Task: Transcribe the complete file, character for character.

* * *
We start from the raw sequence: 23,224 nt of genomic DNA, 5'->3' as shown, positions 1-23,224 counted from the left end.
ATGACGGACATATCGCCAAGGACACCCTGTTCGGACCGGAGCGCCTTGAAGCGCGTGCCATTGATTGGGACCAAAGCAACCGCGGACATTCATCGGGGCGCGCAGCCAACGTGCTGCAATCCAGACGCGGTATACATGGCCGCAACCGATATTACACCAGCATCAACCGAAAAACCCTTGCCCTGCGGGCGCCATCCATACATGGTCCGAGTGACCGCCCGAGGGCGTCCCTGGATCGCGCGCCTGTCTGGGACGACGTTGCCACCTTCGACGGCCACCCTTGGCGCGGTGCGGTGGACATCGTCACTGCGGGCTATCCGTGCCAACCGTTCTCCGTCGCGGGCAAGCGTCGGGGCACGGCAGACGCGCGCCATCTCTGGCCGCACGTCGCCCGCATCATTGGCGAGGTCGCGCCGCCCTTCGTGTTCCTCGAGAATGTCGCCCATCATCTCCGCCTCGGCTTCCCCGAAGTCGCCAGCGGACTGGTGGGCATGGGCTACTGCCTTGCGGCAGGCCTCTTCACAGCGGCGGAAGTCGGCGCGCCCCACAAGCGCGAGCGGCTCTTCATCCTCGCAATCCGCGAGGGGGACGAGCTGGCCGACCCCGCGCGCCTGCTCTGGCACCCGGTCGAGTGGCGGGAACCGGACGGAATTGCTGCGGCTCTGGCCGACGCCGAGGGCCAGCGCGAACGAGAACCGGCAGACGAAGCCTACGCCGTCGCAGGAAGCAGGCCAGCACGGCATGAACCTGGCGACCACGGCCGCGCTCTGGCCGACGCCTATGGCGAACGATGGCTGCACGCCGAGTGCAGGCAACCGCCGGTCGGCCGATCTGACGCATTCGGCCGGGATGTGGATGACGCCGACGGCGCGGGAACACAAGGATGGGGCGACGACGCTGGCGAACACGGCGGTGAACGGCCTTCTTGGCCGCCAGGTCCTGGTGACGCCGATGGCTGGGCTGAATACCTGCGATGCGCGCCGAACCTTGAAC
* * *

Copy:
We start from the raw sequence: 23,224 nt of genomic DNA, 5'->3' as shown, positions 1-23,224 counted from the left end.
ATGACGGACATATCGCCAAGGACACCCTGTTCGGACCGGAGCGCCTTGAAGCGCGTGCCATTGATTGGGACCAAAGCAACCGCGGACATTCATCGGGGCGCGCAGCCAACGTGCTGCAATCCAGACGCGGTATACATGGCCGCAACCGATATTACACCAGCATCAACCGAAAAACCCTTGCCCTGCGGGCGCCATCCATACATGGTCCGAGTGACCGCCCGAGGGCGTCCCTGGATCGCGCGCCTGTCTGGGACGACGTTGCCACCTTCGACGGCCACCCTTGGCGCGGTGCGGTGGACATCGTCACTGCGGGCTATCCGTGCCAACCGTTCTCCGTCGCGGGCAAGCGTCGGGGCACGGCAGACGCGCGCCATCTCTGGCCGCACGTCGCCCGCATCATTGGCGAGGTCGCGCCGCCCTTCGTGTTCCTCGAGAATGTCGCCCATCATCTCCGCCTCGGCTTCCCCGAAGTCGCCAGCGGACTGGTGGGCATGGGCTACTGCCTTGCGGCAGGCCTCTTCACAGCGGCGGAAGTCGGCGCGCCCCACAAGCGCGAGCGGCTCTTCATCCTCGCAATCCGCGAGGGGGACGAGCTGGCCGACCCCGCGCGCCTGCTCTGGCACCCGGTCGAGTGGCGGGAACCGGACGGAATTGCTGCGGCTCTGGCCGACGCCGAGGGCCAGCGCGAACGAGAACCGGCAGACGAAGCCTACGCCGTCGCAGGAAGCAGGCCAGCACGGCATGAACCTGGCGACCACGGCCGCGCTCTGGCCGACGCCTATGGCGAACGATGGCTGCACGCCGAGTGCAGGCAACCGCCGGTCGGCCGATCTGACGCATTCGGCCGGGATGTGGATGACGCCGACGGCGCGGGAACACAAGGATGGGGCGACGACGCTGGCGAACACGGCGGTGAACGGCCTTCTTGGCCGCCAGGTCCTGGTGACGCCGATGGCTGGGCTGAATACCTGCGATGCGCGCCGAACCTTGAAC